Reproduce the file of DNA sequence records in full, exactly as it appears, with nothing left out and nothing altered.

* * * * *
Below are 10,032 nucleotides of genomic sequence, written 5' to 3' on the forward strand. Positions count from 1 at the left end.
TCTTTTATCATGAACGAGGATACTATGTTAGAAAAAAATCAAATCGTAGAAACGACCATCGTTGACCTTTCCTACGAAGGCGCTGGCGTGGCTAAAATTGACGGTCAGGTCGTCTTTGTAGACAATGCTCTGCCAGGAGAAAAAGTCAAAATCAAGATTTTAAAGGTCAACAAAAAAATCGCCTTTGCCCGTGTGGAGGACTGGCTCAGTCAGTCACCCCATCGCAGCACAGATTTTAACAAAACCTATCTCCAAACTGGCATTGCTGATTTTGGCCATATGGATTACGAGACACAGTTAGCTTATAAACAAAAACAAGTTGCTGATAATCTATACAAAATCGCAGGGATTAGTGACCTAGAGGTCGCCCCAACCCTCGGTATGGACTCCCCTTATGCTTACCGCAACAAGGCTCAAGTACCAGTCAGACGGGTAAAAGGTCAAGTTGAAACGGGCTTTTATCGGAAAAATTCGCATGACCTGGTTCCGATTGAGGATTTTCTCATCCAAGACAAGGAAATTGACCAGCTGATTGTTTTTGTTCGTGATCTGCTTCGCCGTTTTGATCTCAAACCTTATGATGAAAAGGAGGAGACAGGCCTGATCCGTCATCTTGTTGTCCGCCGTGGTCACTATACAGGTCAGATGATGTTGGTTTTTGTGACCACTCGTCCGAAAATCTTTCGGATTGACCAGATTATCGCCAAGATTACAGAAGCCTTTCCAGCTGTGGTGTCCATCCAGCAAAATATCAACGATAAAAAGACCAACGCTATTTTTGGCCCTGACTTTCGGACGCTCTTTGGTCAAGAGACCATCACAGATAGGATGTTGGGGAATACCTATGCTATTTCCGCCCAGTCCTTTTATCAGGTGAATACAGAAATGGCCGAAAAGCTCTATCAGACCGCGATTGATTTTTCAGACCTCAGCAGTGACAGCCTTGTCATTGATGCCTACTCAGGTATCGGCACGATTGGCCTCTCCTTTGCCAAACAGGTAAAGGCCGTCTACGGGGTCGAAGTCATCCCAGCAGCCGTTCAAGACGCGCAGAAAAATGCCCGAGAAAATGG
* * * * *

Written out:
Below are 10,032 nucleotides of genomic sequence, written 5' to 3' on the forward strand. Positions count from 1 at the left end.
TCTTTTATCATGAACGAGGATACTATGTTAGAAAAAAATCAAATCGTAGAAACGACCATCGTTGACCTTTCCTACGAAGGCGCTGGCGTGGCTAAAATTGACGGTCAGGTCGTCTTTGTAGACAATGCTCTGCCAGGAGAAAAAGTCAAAATCAAGATTTTAAAGGTCAACAAAAAAATCGCCTTTGCCCGTGTGGAGGACTGGCTCAGTCAGTCACCCCATCGCAGCACAGATTTTAACAAAACCTATCTCCAAACTGGCATTGCTGATTTTGGCCATATGGATTACGAGACACAGTTAGCTTATAAACAAAAACAAGTTGCTGATAATCTATACAAAATCGCAGGGATTAGTGACCTAGAGGTCGCCCCAACCCTCGGTATGGACTCCCCTTATGCTTACCGCAACAAGGCTCAAGTACCAGTCAGACGGGTAAAAGGTCAAGTTGAAACGGGCTTTTATCGGAAAAATTCGCATGACCTGGTTCCGATTGAGGATTTTCTCATCCAAGACAAGGAAATTGACCAGCTGATTGTTTTTGTTCGTGATCTGCTTCGCCGTTTTGATCTCAAACCTTATGATGAAAAGGAGGAGACAGGCCTGATCCGTCATCTTGTTGTCCGCCGTGGTCACTATACAGGTCAGATGATGTTGGTTTTTGTGACCACTCGTCCGAAAATCTTTCGGATTGACCAGATTATCGCCAAGATTACAGAAGCCTTTCCAGCTGTGGTGTCCATCCAGCAAAATATCAACGATAAAAAGACCAACGCTATTTTTGGCCCTGACTTTCGGACGCTCTTTGGTCAAGAGACCATCACAGATAGGATGTTGGGGAATACCTATGCTATTTCCGCCCAGTCCTTTTATCAGGTGAATACAGAAATGGCCGAAAAGCTCTATCAGACCGCGATTGATTTTTCAGACCTCAGCAGTGACAGCCTTGTCATTGATGCCTACTCAGGTATCGGCACGATTGGCCTCTCCTTTGCCAAACAGGTAAAGGCCGTCTACGGGGTCGAAGTCATCCCAGCAGCCGTTCAAGACGCGCAGAAAAATGCCCGAGAAAATGG